February 18, 2022
Ensuring that no one in America goes hungry is foundational to health, education, well-being, national security, economic priorities, and a more equitable America.
The Child Tax Credit (CTC) expansion included in the American Rescue Plan was a critical investment to address root causes of hunger–most notably poverty–and racial disparities. From July to December 2021, advanced monthly payments of the CTC provided families with a lifeline, which allowed them to put food on the table; pay housing expenses, debts, and childcare; and supplement lost wages due to the pandemic.
The CTC has already proved hugely successful in reducing poverty and food insufficiency, the Census Household Pulse Survey measure of sometimes or often not having enough to eat. For instance
- In December 2021, the expanded CTC reached 61.2 million children, kept 3.7 million children out of poverty, and reduced monthly child poverty close to 30 percent.
- According to recent research published in JAMA, food insufficiency was reduced by 26 percent in CTC-eligible households.
- The expanded CTC is showing promise in addressing the disproportionate rates of poverty among Black and Latinx households with children.
Despite all the proven success of the expanded CTC, the monthly payments lapsed after December 2021, as the American Rescue Plan’s provisions expired. (Families can still claim the 2021 CTC expansion when filing their 2021 taxes.)
While the House of Representatives took an important step in November 2021 by passing an expanded and more inclusive CTC in its Build Back Better Act, the bill has stalled in the Senate.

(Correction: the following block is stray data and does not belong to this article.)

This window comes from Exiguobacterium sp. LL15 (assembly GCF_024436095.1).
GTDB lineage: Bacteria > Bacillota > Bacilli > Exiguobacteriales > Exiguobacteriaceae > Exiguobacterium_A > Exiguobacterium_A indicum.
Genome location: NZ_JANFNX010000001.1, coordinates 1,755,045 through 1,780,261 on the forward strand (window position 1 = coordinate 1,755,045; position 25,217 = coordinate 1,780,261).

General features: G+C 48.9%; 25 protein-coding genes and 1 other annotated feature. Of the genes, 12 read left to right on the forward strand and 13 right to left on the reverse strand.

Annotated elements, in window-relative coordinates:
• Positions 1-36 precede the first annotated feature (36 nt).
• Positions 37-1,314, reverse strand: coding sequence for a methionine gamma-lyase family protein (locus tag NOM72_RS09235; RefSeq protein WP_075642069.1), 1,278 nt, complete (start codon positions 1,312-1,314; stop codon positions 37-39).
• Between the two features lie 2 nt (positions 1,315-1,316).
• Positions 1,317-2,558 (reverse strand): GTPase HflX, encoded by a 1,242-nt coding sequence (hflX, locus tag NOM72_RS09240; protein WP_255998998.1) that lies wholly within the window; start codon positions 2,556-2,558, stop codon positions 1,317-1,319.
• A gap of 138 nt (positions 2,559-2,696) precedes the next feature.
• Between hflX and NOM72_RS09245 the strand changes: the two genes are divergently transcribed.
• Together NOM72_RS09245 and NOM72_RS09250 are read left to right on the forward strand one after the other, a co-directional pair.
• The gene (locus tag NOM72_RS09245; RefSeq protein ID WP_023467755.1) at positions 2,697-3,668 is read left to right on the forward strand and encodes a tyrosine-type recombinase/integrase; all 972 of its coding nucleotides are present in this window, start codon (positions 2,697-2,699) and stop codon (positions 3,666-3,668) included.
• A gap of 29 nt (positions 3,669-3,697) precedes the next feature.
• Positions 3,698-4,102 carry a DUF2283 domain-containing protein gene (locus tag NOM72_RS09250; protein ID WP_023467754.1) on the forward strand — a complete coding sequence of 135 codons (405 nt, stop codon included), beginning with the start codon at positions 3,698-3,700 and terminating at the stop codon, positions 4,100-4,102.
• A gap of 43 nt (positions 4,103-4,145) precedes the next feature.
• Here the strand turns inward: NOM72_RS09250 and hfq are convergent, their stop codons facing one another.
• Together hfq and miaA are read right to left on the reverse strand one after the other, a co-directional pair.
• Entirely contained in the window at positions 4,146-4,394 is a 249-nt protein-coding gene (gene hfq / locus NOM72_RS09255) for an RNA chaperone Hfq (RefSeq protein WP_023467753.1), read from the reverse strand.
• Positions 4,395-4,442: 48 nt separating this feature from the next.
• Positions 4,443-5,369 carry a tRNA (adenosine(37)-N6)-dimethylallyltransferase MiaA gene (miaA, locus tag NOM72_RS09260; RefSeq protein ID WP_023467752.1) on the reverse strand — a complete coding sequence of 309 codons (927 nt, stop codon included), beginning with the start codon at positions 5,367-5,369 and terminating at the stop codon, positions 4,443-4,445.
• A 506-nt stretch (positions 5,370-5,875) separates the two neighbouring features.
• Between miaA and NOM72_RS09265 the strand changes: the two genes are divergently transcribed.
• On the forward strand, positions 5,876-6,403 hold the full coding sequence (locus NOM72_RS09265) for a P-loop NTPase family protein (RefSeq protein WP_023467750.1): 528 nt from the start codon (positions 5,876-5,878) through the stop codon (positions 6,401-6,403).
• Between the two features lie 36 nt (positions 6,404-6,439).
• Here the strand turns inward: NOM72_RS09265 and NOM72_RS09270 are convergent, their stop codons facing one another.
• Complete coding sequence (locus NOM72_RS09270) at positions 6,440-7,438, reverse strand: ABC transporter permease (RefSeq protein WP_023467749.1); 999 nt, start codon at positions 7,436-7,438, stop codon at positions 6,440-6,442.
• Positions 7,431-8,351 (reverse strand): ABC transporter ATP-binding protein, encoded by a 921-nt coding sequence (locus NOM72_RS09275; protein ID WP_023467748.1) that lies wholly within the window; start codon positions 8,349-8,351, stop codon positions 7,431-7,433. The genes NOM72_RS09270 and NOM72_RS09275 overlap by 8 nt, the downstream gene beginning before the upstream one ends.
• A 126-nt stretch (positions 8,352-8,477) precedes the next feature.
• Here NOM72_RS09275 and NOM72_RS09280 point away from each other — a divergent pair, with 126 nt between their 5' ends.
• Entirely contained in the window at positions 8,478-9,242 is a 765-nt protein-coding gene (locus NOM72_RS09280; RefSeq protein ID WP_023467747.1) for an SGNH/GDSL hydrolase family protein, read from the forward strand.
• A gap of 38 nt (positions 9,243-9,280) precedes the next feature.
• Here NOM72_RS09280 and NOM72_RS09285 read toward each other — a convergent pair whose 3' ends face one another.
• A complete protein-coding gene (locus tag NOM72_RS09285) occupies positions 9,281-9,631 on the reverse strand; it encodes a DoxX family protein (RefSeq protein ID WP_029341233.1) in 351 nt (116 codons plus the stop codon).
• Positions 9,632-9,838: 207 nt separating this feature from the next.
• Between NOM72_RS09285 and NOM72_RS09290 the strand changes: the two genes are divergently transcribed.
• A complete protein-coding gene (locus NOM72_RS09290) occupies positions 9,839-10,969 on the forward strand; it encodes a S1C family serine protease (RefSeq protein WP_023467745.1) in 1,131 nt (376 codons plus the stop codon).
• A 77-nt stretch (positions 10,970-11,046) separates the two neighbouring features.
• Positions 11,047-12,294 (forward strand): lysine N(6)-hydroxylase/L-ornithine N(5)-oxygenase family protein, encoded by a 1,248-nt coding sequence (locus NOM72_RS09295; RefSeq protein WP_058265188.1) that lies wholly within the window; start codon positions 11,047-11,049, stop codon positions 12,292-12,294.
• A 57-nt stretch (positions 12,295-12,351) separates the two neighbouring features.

A family with two children, ages 4 and 7, eligible for the full CTC amount can no longer count on $550 a month to help pay for food, rent, and other basic needs. Without the restoration of these CTC payments, our nation will be hungrier, poorer, and preexisting inequities will continue to grow.
The urgency for action on the CTC is underscored by new research from the Center on Poverty & Social Policy at Columbia University. Due to the loss of the monthly CTC payments, the number of children in poverty increased by 41% (3.7 million additional children), from 8.9 million children in December 2021 to 12.6 million children in January 2022. Poverty increased for children across racial and ethnic groups, with an increase of: 26.9% among Asian children; 30.4% among Black children; 42.5% among Latinx children; and 52.3% among White children.
Action is needed to reinstate and make permanent the expanded CTC, and to make the CTC more inclusive by restoring CTC access to 1 million children who were stripped of eligibility by the Tax Cuts and Jobs Act of 2017.
It is critical that Congress takes action, now, without further delay to seize this profound opportunity to decrease poverty, food insecurity, and improve equitable outcomes in health, nutrition, and housing.
Anti-hunger stakeholders can signal their support of an expanded and inclusive CTC: